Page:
The Joy of Reading to Your Children

Holiday books for children are a delightful way to learn about Christmas and the many blessings of the holiday season. Reading or simply looking at picture books is relaxing and enjoyable to children of all ages. The holidays can be busy, but books allow us to slow down and enjoy this precious time together while they are young.

What was the last holiday book you read with your child? Recently, I discovered the book, “The Miracle of Jonathan Toomey.” It’s the newest addition to my holiday book basket.

a stack of meaningful christmas books for children

 

Kneeling on the floor, she dug enthusiastically into the Christmas boxes.

My fourteen-year-old daughter offered to haul the holiday boxes out of the basement this year and begin decorating our little farmhouse because I have not had time this year.

“Is this a new book, mom? I don’t remember this one.” She spoke cheerfully, holding up a copy of “Silver Packages.”

 

My Christmas Book Basket

“Oh yes! It’s a new one for the book basket.”

We don’t have a lot of traditions in our home. But years ago, when my girls were little, I started a holiday book basket.

Throughout the years, I enjoyed searching for vintage Christmas classics at second-hand shops or asking friends for recommendations for meaningful holiday stories. My goal was to find one book every year to add to my basket.

Our oldest daughter is now twenty, so we have created quite the collection!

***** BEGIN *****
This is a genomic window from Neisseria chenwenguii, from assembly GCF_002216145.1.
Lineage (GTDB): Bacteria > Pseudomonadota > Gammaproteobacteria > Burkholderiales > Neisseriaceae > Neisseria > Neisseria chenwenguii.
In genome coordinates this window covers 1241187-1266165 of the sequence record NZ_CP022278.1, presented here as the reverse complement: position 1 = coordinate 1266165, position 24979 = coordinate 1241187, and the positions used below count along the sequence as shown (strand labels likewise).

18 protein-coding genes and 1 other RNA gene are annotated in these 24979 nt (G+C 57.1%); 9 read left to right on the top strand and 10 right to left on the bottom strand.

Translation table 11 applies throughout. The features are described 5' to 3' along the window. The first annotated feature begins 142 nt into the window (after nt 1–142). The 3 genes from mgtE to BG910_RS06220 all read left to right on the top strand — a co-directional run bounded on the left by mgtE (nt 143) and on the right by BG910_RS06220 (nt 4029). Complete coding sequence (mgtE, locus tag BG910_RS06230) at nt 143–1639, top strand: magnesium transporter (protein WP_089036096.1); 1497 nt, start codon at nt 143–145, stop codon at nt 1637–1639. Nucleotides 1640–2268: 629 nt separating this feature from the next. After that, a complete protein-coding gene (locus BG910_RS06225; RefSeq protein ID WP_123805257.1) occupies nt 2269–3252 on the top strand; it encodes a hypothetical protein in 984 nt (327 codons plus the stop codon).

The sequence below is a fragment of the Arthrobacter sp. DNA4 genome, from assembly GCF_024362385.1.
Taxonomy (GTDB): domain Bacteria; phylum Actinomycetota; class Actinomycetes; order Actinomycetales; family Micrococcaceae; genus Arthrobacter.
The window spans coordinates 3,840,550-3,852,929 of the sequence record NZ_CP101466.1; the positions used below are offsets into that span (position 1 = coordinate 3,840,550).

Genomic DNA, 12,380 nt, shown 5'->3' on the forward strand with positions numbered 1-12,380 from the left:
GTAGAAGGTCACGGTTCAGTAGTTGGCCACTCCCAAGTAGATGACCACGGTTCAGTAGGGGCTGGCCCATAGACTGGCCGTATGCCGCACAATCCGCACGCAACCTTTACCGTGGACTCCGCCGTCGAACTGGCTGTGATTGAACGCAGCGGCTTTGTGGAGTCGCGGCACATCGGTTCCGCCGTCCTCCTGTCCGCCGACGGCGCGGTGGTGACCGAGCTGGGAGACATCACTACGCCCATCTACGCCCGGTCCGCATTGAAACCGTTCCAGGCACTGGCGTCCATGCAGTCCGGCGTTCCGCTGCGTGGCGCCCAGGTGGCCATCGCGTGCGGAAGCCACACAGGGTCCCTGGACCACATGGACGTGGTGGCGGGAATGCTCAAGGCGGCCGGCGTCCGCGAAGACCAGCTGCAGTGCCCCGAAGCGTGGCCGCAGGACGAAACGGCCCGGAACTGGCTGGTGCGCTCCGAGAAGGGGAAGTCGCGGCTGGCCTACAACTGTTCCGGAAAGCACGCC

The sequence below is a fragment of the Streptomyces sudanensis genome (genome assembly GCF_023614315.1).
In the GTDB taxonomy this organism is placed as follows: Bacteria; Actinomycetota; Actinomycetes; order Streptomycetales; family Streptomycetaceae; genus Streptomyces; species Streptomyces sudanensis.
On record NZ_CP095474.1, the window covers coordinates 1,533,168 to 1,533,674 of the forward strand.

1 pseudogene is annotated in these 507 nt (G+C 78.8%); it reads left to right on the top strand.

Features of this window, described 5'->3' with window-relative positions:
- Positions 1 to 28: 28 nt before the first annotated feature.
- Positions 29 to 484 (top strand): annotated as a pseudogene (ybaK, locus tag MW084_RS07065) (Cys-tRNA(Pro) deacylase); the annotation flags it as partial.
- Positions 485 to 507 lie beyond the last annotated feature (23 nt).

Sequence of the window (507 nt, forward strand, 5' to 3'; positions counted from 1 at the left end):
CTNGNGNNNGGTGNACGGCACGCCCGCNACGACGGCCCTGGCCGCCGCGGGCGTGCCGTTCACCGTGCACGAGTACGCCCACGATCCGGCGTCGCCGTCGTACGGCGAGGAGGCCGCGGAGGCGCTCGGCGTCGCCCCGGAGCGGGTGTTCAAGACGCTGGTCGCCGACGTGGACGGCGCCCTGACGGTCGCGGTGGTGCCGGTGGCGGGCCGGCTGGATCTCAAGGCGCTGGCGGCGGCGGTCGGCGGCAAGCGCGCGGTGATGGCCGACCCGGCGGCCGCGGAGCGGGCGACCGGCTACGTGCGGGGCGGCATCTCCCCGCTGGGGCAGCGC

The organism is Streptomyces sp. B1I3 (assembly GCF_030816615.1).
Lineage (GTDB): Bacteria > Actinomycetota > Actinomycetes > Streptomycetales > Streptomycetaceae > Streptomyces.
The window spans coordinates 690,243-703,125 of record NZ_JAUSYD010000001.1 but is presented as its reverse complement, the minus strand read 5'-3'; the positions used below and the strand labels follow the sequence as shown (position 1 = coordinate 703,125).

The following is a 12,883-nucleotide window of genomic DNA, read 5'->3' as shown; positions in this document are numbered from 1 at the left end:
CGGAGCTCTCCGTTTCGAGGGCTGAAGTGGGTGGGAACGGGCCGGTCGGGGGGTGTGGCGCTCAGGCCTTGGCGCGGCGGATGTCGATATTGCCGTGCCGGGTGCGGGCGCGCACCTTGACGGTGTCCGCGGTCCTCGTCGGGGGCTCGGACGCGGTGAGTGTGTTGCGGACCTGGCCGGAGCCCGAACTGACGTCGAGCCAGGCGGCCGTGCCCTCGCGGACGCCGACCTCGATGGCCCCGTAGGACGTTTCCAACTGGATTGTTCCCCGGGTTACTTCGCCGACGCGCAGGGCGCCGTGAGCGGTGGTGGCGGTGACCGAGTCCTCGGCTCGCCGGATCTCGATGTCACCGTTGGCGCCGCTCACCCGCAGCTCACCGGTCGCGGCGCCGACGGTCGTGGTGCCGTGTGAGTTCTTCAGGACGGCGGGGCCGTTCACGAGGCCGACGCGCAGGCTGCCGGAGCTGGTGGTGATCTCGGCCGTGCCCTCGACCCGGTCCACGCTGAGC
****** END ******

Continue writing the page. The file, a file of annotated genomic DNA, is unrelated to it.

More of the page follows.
These are the Most Memorable Times

On cold evenings close to Christmas, they’d hurry over to choose a book before bed, grab a favorite snuggly blanket, and race to sit with me on the couch.

Those Christmases have come and gone. Now they are too big for my lap. My youngest is ten and shows little interest in “The Best Christmas Tree Ever” or “Christmas is Coming Marley.”

We’ve replaced the bright colors and vivid imagery of children’s books with longer, meaningful Christmas stories that teach, inspire and build character. Have you read “The Christmas Miracle of Jonathan Toomey?” It’s our newest holiday book and about a man who most have forgotten.

Below is a list and description of twelve of the holiday books for children that are in my basket. Below each description, you’ll find why I chose it and what I love about it.

If you have a favorite, please leave me a comment below so I can consider it for next year!

 

10 Meaningful Holiday Books to Read to Children of all Ages

 

1. The Animals’ Christmas Eve by Gale Wiersum

 

little golden book the animals christmas eve

“In the barn on Christmas Eve, after all the people leave, the animals in voices low, remember Christmas long ago.”